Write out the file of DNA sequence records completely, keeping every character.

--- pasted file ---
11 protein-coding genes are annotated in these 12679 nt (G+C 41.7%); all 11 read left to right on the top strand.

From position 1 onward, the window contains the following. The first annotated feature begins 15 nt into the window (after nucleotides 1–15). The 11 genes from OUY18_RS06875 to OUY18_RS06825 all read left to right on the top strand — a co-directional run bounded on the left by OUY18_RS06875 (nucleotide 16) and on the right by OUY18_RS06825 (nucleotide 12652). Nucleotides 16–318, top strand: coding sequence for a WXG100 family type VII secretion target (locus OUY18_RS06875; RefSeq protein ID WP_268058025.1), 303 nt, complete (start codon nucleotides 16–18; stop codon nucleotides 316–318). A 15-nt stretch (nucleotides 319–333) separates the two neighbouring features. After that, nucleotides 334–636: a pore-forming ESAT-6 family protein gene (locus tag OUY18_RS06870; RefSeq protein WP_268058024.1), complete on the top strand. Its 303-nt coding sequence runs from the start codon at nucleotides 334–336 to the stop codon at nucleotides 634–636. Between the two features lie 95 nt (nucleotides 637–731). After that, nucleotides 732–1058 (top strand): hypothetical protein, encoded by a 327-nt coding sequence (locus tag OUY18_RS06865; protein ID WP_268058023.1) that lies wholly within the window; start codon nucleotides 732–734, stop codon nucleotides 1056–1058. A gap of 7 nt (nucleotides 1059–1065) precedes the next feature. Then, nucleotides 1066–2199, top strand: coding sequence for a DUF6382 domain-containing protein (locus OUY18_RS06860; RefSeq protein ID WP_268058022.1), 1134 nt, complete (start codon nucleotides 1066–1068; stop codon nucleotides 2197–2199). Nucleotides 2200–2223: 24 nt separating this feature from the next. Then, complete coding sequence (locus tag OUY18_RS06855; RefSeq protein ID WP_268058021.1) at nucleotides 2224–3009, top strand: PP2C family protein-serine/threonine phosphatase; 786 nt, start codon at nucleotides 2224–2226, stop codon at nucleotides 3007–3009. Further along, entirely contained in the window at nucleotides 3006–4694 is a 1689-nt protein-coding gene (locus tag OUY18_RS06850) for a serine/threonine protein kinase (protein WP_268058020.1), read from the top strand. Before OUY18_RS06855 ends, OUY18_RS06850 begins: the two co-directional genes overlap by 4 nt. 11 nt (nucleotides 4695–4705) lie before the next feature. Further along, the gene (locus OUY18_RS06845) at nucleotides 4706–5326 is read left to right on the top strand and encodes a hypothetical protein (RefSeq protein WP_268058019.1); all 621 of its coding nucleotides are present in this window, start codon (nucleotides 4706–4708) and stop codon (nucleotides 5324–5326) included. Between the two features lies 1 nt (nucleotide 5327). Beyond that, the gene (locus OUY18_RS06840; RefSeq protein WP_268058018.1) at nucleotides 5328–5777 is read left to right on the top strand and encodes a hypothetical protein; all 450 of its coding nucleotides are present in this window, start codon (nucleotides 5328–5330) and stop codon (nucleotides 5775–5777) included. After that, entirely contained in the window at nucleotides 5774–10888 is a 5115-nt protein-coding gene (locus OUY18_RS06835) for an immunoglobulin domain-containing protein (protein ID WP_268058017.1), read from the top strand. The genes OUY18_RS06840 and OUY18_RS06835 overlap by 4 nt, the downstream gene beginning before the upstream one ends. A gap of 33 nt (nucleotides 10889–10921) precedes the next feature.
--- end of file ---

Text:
11 protein-coding genes are annotated in these 12679 nt (G+C 41.7%); all 11 read left to right on the top strand.

From position 1 onward, the window contains the following. The first annotated feature begins 15 nt into the window (after nucleotides 1–15). The 11 genes from OUY18_RS06875 to OUY18_RS06825 all read left to right on the top strand — a co-directional run bounded on the left by OUY18_RS06875 (nucleotide 16) and on the right by OUY18_RS06825 (nucleotide 12652). Nucleotides 16–318, top strand: coding sequence for a WXG100 family type VII secretion target (locus OUY18_RS06875; RefSeq protein ID WP_268058025.1), 303 nt, complete (start codon nucleotides 16–18; stop codon nucleotides 316–318). A 15-nt stretch (nucleotides 319–333) separates the two neighbouring features. After that, nucleotides 334–636: a pore-forming ESAT-6 family protein gene (locus tag OUY18_RS06870; RefSeq protein WP_268058024.1), complete on the top strand. Its 303-nt coding sequence runs from the start codon at nucleotides 334–336 to the stop codon at nucleotides 634–636. Between the two features lie 95 nt (nucleotides 637–731). After that, nucleotides 732–1058 (top strand): hypothetical protein, encoded by a 327-nt coding sequence (locus tag OUY18_RS06865; protein ID WP_268058023.1) that lies wholly within the window; start codon nucleotides 732–734, stop codon nucleotides 1056–1058. A gap of 7 nt (nucleotides 1059–1065) precedes the next feature. Then, nucleotides 1066–2199, top strand: coding sequence for a DUF6382 domain-containing protein (locus OUY18_RS06860; RefSeq protein ID WP_268058022.1), 1134 nt, complete (start codon nucleotides 1066–1068; stop codon nucleotides 2197–2199). Nucleotides 2200–2223: 24 nt separating this feature from the next. Then, complete coding sequence (locus tag OUY18_RS06855; RefSeq protein ID WP_268058021.1) at nucleotides 2224–3009, top strand: PP2C family protein-serine/threonine phosphatase; 786 nt, start codon at nucleotides 2224–2226, stop codon at nucleotides 3007–3009. Further along, entirely contained in the window at nucleotides 3006–4694 is a 1689-nt protein-coding gene (locus tag OUY18_RS06850) for a serine/threonine protein kinase (protein WP_268058020.1), read from the top strand. Before OUY18_RS06855 ends, OUY18_RS06850 begins: the two co-directional genes overlap by 4 nt. 11 nt (nucleotides 4695–4705) lie before the next feature. Further along, the gene (locus OUY18_RS06845) at nucleotides 4706–5326 is read left to right on the top strand and encodes a hypothetical protein (RefSeq protein WP_268058019.1); all 621 of its coding nucleotides are present in this window, start codon (nucleotides 4706–4708) and stop codon (nucleotides 5324–5326) included. Between the two features lies 1 nt (nucleotide 5327). Beyond that, the gene (locus OUY18_RS06840; RefSeq protein WP_268058018.1) at nucleotides 5328–5777 is read left to right on the top strand and encodes a hypothetical protein; all 450 of its coding nucleotides are present in this window, start codon (nucleotides 5328–5330) and stop codon (nucleotides 5775–5777) included. After that, entirely contained in the window at nucleotides 5774–10888 is a 5115-nt protein-coding gene (locus OUY18_RS06835) for an immunoglobulin domain-containing protein (protein ID WP_268058017.1), read from the top strand. The genes OUY18_RS06840 and OUY18_RS06835 overlap by 4 nt, the downstream gene beginning before the upstream one ends. A gap of 33 nt (nucleotides 10889–10921) precedes the next feature.